Driven: Ford S-Max Titanium X Sport

Don Sherman
#Ford, #Ford

You can't buy Ford's S-Max people mover, nor are we likely to see one of these highly versatile crossovers cross our shores for at least three years. That's a pity because this Belgian-built five-door wagon is one of the hottest shots in Ford's global arsenal.

The S-Max, built on Ford's EUCD (Mondeo) front-drive platform was introduced four years ago and recently freshened. That suggests a full remake is due in about three years and, assuming Alan Mullaly is serious about his One Ford mission, a US-spec S-Max should be in the offing.

Three years ago, this vehicle won European Car of the Year honors. We recently bombed one all over England and were highly impressed by the S-Max's brilliant combination of utility and versatility with a jovial driving personality. In fact, this is one of the best executions of the crossover concept we've ever experienced.

In Europe, S-Max is the meat of a people-mover sandwich. The Focus-based C-Max at the bottom layer is a product we will soon receive. The top slice, called Galaxy, is essentially an S-Max with a too-tall roof. Galaxy and S-Max both cast a shadow similar in size to the (outgoing) Ford Explorer.

S-Max was the first of many Ford vehicles to embody the Kinetic Design initiative created by Ford of Europe's design director Martin Smith. In essence, this is using sharp edges and trapezoidal shapes to impart energy and motion into boxy proportions. In the case of the S-Max, the hungry fish front-end flows dramatically into creatively sculpted side and roof surfaces. A sleek windshield and eye-catching front corner windows give the upper body a pleasing shape. But don't think this is styling run amok. To the contrary, the S-Max's outward visibility is excellent and there is ample useful space inside this sleek box.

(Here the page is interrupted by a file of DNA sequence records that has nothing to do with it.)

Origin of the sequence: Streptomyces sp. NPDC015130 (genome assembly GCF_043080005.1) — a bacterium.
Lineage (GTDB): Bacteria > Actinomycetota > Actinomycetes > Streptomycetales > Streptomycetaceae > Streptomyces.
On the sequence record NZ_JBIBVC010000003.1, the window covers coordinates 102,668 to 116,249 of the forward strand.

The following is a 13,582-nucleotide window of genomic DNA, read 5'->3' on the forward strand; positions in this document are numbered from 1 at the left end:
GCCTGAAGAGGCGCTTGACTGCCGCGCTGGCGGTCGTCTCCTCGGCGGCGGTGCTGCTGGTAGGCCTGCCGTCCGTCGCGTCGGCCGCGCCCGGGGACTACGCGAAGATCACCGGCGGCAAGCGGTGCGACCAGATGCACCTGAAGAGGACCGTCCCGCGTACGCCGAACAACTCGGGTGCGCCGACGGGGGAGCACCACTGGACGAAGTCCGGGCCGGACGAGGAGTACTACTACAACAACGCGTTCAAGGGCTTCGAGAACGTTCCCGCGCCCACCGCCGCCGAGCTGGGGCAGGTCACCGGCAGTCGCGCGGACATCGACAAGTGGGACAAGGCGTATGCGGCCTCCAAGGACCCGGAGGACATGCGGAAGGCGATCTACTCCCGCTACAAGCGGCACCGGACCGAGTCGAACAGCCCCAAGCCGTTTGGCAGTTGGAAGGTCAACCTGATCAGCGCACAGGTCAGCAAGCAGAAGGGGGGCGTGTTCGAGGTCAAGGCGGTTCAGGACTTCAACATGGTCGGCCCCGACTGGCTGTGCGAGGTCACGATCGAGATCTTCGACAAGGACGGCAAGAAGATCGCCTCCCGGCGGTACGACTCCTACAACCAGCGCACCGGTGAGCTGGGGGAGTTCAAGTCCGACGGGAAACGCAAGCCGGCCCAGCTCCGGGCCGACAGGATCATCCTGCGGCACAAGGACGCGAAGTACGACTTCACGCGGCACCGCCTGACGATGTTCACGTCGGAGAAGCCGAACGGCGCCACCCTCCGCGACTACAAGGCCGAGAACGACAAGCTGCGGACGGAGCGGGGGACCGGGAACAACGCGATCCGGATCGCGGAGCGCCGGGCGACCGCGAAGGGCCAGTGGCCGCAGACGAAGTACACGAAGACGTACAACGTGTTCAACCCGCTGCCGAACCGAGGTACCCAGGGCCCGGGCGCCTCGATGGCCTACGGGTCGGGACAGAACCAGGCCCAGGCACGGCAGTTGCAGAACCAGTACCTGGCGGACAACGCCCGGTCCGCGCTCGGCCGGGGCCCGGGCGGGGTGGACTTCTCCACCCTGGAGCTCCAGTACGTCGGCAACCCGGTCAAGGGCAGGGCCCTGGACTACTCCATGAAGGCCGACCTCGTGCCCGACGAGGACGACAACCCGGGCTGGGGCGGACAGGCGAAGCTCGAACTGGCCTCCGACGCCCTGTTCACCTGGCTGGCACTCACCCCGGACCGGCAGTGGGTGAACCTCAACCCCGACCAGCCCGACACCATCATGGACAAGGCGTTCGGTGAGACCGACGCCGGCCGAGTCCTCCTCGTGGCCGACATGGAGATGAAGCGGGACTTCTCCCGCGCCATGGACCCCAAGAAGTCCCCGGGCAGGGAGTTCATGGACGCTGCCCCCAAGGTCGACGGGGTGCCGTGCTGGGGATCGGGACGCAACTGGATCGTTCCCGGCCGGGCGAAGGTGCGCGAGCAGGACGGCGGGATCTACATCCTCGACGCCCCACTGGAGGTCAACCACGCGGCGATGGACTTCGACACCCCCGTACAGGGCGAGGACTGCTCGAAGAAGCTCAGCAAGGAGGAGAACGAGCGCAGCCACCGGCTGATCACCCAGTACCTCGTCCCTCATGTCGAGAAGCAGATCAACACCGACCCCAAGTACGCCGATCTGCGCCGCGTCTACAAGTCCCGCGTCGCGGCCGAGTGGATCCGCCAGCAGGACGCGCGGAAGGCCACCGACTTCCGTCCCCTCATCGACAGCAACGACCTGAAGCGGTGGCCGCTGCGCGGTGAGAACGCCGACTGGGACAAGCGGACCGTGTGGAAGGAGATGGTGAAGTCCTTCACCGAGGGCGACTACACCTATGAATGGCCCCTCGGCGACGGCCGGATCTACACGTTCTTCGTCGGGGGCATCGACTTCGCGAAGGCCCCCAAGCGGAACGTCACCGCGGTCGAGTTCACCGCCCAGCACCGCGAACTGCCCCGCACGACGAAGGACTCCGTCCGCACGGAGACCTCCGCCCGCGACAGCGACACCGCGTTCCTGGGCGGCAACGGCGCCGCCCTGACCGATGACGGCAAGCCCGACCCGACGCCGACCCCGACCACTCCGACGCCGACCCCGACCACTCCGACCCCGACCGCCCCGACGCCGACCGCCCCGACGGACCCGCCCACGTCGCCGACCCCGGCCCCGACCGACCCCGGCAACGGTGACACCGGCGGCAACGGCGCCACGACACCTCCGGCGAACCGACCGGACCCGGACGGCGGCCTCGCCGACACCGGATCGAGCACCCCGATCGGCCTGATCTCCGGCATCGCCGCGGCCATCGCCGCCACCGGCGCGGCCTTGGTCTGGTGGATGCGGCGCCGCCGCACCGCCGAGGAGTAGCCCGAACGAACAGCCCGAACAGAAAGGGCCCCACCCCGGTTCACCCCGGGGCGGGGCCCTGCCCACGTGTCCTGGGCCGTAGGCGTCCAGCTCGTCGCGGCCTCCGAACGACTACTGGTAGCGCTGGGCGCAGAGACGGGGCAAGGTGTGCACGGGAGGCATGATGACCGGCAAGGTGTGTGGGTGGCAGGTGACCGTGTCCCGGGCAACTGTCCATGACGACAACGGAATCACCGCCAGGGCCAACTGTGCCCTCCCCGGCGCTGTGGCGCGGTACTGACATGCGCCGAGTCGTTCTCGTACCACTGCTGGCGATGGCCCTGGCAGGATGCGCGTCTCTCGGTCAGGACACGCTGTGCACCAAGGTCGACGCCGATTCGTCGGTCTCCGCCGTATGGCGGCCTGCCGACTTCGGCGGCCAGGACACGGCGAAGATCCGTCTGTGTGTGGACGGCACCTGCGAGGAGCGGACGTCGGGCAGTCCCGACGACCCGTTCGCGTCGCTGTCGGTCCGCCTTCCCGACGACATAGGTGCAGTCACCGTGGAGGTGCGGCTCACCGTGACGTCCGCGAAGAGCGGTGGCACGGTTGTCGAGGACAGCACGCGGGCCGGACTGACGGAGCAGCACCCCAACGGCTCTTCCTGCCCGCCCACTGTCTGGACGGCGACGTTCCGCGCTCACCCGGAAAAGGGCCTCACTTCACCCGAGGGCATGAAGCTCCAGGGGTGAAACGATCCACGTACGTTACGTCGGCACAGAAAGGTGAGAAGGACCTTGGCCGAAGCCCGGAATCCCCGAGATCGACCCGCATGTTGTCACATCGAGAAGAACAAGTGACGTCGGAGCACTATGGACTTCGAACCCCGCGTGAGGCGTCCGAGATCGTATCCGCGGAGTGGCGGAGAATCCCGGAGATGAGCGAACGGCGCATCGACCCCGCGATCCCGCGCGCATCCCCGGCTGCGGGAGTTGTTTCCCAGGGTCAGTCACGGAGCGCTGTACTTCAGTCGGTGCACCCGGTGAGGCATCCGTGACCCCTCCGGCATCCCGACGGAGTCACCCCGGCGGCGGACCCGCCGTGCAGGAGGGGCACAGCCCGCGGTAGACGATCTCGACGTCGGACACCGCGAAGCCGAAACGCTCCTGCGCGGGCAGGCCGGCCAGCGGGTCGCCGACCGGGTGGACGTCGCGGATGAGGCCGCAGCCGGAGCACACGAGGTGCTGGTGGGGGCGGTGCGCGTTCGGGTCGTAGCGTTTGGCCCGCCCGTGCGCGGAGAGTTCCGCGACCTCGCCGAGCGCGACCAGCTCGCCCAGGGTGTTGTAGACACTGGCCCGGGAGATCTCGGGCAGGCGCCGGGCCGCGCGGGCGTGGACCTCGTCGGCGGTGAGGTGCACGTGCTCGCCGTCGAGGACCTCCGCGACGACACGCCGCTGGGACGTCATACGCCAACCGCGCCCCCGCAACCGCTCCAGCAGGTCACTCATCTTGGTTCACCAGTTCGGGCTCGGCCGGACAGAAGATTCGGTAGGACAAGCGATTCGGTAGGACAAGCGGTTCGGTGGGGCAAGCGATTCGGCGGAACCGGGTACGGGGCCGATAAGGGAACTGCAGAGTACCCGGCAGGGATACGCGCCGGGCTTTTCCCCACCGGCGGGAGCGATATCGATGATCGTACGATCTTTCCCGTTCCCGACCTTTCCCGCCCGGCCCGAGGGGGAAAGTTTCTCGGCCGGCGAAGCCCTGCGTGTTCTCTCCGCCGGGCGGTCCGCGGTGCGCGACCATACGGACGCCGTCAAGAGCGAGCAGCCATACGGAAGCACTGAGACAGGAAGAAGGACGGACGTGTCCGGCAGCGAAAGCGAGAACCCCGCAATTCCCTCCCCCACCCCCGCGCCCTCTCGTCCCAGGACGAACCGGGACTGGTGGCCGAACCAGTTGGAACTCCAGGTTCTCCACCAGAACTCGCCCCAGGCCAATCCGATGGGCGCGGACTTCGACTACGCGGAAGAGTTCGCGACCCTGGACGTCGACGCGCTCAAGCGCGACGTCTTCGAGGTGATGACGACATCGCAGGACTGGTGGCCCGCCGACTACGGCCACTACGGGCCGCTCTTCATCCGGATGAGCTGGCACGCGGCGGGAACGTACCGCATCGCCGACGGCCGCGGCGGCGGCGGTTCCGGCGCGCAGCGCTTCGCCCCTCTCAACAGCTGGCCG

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The S-Max is one of the few crossovers that manages to be desirable as a car in general, not just for it's utility. For car of it's size and volume, it still looks sleek, sporty and somewhat futuristic. Ford has also made it rewarding to drive. I'd take it over the Flex anyday.
I lived in Italy for 6 months in 2007 and let me tell you that the moment I saw Ford's Euro fleet, I was amazed. The Mondeo, Focus, C-max, Galaxy and S-max looked much better than the offerings in US soil.The S-max looks much much better than the CX-9. You have to see that car up-close and personal. In terms of price, remember that this is the Titanium version which cost the same as the ugly looking Flex Titanium and Also converting euros to dollars brings the price up. The S-max should replace the Flex and function as a minivan as well. Pricing should be the same as the Flex.Come on Mr. Mulally "ONE FORD"
Edward A. Sanchez
I just got back from a trip to Europe, and I saw these all over the place. I think they're stylish enough to get people to reconsider SUVs. It would be nice to have this as an option here in the U.S.
The grass is always greener. It seems like whenever there's an article about a vehicle we can't have, it includes a line like, "unfortunately we can't get this car in the states."Imagine the S-MAX were available here. It is a crossover that looks a lot like a minivan. Compare it to a Honda Odyssey and it loses the convenience of the sliding door and costs thousands more. Compare it to the Mazda CX-9 and it is a much less sport-looking vehicle and again costs thousands more.Americans won't pay $40,000 for a sporty Ford minivan crossover. This is one vehicle that I don't mind not being able to buy in the states.

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